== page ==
Medieval maritime law and its practice in the towns of Northern Europe : a comparison by the example of shipwreck, jettison and ship collision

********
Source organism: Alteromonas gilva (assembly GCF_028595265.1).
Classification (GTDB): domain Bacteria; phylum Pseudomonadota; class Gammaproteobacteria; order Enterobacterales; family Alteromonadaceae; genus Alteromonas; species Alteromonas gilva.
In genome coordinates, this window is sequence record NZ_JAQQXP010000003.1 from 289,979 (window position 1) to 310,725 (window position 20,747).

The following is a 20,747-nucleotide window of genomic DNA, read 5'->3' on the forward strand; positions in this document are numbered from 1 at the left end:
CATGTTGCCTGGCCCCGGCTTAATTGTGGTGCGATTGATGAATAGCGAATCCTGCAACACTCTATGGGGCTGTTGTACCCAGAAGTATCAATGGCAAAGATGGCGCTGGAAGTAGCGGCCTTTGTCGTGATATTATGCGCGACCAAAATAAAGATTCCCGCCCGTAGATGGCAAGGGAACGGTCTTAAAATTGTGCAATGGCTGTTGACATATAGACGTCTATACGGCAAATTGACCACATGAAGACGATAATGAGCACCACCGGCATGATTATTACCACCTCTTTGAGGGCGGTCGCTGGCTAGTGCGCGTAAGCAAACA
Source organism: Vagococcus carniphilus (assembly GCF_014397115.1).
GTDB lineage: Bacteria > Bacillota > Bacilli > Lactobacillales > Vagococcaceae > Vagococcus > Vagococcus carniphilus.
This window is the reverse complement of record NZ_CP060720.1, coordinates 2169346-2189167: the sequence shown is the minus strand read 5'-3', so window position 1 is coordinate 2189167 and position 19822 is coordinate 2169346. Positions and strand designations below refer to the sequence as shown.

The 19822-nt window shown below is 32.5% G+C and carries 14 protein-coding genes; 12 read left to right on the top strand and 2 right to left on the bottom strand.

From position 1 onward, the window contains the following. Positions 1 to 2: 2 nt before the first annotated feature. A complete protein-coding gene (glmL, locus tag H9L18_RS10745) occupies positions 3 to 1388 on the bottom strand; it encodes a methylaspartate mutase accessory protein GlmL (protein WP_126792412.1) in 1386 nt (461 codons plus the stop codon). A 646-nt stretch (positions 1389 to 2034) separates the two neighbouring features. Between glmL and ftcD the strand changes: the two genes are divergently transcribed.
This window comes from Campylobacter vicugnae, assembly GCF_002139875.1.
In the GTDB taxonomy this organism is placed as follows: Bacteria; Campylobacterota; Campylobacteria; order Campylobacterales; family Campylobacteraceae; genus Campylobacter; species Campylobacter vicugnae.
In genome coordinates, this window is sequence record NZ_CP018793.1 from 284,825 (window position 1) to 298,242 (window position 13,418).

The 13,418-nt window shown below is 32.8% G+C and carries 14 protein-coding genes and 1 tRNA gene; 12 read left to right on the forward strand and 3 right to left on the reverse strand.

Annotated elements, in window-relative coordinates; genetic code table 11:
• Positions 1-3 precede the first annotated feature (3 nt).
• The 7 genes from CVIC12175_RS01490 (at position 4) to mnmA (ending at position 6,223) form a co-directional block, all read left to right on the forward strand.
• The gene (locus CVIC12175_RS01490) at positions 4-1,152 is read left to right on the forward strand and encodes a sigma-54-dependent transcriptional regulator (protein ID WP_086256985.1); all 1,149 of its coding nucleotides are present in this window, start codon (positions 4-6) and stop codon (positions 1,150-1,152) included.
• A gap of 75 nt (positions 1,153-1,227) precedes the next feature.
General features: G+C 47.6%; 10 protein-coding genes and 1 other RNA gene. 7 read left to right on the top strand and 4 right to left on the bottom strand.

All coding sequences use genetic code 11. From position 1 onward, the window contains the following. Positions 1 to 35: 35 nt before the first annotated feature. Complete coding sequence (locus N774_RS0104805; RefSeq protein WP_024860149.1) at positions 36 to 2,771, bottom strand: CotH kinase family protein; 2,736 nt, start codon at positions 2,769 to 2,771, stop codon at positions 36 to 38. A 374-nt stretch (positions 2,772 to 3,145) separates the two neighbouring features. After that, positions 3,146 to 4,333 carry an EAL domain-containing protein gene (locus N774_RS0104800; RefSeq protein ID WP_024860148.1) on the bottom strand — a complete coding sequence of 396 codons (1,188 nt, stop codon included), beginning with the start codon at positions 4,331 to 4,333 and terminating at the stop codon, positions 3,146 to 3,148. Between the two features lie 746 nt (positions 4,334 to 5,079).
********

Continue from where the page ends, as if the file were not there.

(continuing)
In this day and age of europeanisation and internationalisation of all aspects of society, including law, the topic of medieval maritime law has attracted increasing interest. Regulating sea shipping, which is characterised by the connection between different ‘nations’, sea law is intrinsically international. Or is it? The existence of a common medieval maritime law has often been presumed, but is researched thoroughly for the first time in this study. By analysing the developing and spread of the written sea laws across Northern Europe and by comparing the contents of the different maritime regulations, as well as the legal practice in five Northern European towns (Lübeck in Northern Germany, Reval (Tallinn) in Estonia, Danzig (Gdansk) in Poland, Kampen in the Netherlands and Aberdeen in Scotland) by using the examples of shipwreck, jettison and ship collision, the author has aimed to determine whether it is accurate to speak of a common law of the sea in medieval Northern Europe on the level of the books of law, their contents and the practice of the law at the town courts. Research has proven that there was no uniformity on any of these levels, despite occasional similarities between the laws and the judgements passed by the courts. There was no single law compilation available throughout Northern Europe at any time during the Middle Ages, there were no common regulations in the written laws and there was no uniform legal practice in the towns of Northern Europe. The divergence between the five towns handled in this study could largely be explained by the different role each of the towns played on the European stage.